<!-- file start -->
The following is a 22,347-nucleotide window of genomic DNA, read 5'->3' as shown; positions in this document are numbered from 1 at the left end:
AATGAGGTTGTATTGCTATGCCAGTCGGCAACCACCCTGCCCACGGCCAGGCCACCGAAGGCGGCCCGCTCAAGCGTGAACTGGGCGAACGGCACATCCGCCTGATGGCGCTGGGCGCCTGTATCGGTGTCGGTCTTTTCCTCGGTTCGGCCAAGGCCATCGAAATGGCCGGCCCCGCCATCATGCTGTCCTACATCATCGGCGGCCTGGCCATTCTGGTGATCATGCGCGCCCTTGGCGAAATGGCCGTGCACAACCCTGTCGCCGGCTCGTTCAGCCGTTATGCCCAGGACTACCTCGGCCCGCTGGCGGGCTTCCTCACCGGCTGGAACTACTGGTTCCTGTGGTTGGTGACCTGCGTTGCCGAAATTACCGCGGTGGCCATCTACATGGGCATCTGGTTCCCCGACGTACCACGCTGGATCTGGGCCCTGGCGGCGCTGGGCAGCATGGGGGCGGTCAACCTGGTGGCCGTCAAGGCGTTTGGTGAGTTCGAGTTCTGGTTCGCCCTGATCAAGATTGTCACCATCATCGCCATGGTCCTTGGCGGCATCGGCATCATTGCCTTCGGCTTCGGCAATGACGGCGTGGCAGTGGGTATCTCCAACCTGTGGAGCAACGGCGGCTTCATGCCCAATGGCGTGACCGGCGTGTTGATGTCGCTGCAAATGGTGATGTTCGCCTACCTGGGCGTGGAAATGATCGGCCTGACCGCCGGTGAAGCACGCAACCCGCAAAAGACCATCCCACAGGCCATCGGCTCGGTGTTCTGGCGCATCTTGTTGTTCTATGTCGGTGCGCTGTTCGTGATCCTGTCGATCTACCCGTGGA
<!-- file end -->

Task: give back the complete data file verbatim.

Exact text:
The following is a 22,347-nucleotide window of genomic DNA, read 5'->3' as shown; positions in this document are numbered from 1 at the left end:
AATGAGGTTGTATTGCTATGCCAGTCGGCAACCACCCTGCCCACGGCCAGGCCACCGAAGGCGGCCCGCTCAAGCGTGAACTGGGCGAACGGCACATCCGCCTGATGGCGCTGGGCGCCTGTATCGGTGTCGGTCTTTTCCTCGGTTCGGCCAAGGCCATCGAAATGGCCGGCCCCGCCATCATGCTGTCCTACATCATCGGCGGCCTGGCCATTCTGGTGATCATGCGCGCCCTTGGCGAAATGGCCGTGCACAACCCTGTCGCCGGCTCGTTCAGCCGTTATGCCCAGGACTACCTCGGCCCGCTGGCGGGCTTCCTCACCGGCTGGAACTACTGGTTCCTGTGGTTGGTGACCTGCGTTGCCGAAATTACCGCGGTGGCCATCTACATGGGCATCTGGTTCCCCGACGTACCACGCTGGATCTGGGCCCTGGCGGCGCTGGGCAGCATGGGGGCGGTCAACCTGGTGGCCGTCAAGGCGTTTGGTGAGTTCGAGTTCTGGTTCGCCCTGATCAAGATTGTCACCATCATCGCCATGGTCCTTGGCGGCATCGGCATCATTGCCTTCGGCTTCGGCAATGACGGCGTGGCAGTGGGTATCTCCAACCTGTGGAGCAACGGCGGCTTCATGCCCAATGGCGTGACCGGCGTGTTGATGTCGCTGCAAATGGTGATGTTCGCCTACCTGGGCGTGGAAATGATCGGCCTGACCGCCGGTGAAGCACGCAACCCGCAAAAGACCATCCCACAGGCCATCGGCTCGGTGTTCTGGCGCATCTTGTTGTTCTATGTCGGTGCGCTGTTCGTGATCCTGTCGATCTACCCGTGGA